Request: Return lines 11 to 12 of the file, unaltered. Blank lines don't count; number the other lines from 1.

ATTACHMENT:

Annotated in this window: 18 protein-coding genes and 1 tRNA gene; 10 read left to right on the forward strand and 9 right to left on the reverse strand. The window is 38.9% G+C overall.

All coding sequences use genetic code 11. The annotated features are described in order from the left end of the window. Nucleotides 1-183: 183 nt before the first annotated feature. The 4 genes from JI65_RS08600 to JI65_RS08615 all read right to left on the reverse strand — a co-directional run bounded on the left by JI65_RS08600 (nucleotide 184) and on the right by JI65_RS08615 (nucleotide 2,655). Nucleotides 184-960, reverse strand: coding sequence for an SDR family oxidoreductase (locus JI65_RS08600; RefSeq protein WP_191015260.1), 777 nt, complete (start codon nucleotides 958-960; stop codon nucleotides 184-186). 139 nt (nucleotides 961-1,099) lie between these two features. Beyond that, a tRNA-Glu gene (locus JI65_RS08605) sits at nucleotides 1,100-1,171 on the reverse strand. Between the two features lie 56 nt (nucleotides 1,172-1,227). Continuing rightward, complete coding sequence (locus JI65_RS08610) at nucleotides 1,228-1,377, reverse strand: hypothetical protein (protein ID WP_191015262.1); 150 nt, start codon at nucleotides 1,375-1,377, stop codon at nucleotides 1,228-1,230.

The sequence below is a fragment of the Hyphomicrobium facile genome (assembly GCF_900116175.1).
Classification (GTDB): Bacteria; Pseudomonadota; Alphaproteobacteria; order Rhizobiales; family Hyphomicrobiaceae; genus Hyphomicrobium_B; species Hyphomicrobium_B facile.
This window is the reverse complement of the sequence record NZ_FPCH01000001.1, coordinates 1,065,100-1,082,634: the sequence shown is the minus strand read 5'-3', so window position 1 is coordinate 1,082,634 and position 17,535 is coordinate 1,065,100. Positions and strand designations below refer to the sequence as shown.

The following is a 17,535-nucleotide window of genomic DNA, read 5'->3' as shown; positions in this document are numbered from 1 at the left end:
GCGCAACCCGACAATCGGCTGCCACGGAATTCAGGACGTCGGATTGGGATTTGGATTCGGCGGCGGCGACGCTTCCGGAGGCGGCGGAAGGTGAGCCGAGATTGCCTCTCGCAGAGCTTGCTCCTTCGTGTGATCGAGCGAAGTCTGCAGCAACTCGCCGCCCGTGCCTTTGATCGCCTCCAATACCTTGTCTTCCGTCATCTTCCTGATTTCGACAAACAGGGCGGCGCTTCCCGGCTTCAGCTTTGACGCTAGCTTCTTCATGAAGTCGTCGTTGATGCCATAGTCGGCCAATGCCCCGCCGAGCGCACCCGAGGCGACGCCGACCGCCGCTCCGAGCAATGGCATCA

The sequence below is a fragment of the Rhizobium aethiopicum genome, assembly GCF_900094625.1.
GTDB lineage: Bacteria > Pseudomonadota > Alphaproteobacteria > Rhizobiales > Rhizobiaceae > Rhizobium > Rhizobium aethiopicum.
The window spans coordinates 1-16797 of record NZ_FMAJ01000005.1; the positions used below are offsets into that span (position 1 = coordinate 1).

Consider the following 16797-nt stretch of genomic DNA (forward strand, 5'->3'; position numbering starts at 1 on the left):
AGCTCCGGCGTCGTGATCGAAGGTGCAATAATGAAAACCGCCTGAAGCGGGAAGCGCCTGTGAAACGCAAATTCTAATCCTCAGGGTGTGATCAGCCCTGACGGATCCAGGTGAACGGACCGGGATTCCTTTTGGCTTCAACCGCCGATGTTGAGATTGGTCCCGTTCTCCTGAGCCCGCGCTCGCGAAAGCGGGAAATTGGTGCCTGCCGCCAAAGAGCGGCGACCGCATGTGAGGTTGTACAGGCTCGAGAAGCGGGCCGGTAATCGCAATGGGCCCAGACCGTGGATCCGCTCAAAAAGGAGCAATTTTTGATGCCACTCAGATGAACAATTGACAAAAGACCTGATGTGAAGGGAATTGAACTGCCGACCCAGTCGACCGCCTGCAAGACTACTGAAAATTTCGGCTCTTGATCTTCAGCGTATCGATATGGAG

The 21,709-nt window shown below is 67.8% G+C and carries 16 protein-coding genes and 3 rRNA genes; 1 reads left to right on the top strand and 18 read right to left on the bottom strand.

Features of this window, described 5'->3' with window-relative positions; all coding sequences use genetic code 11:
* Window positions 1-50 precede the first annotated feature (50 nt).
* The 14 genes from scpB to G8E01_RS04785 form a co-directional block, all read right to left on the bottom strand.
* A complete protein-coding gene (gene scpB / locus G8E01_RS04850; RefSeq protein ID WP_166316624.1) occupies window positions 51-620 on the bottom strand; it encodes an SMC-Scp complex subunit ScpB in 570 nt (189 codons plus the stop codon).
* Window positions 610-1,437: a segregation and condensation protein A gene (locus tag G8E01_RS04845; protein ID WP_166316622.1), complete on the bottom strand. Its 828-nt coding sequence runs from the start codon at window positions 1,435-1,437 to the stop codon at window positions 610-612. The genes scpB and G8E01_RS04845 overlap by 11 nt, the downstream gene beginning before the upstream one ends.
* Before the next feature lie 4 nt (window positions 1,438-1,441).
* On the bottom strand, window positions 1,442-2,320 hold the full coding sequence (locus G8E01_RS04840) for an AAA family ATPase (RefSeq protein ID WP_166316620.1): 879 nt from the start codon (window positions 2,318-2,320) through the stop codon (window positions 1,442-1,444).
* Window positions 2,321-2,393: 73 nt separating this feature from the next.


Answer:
Consider the following 16797-nt stretch of genomic DNA (forward strand, 5'->3'; position numbering starts at 1 on the left):
AGCTCCGGCGTCGTGATCGAAGGTGCAATAATGAAAACCGCCTGAAGCGGGAAGCGCCTGTGAAACGCAAATTCTAATCCTCAGGGTGTGATCAGCCCTGACGGATCCAGGTGAACGGACCGGGATTCCTTTTGGCTTCAACCGCCGATGTTGAGATTGGTCCCGTTCTCCTGAGCCCGCGCTCGCGAAAGCGGGAAATTGGTGCCTGCCGCCAAAGAGCGGCGACCGCATGTGAGGTTGTACAGGCTCGAGAAGCGGGCCGGTAATCGCAATGGGCCCAGACCGTGGATCCGCTCAAAAAGGAGCAATTTTTGATGCCACTCAGATGAACAATTGACAAAAGACCTGATGTGAAGGGAATTGAACTGCCGACCCAGTCGACCGCCTGCAAGACTACTGAAAATTTCGGCTCTTGATCTTCAGCGTATCGATATGGAG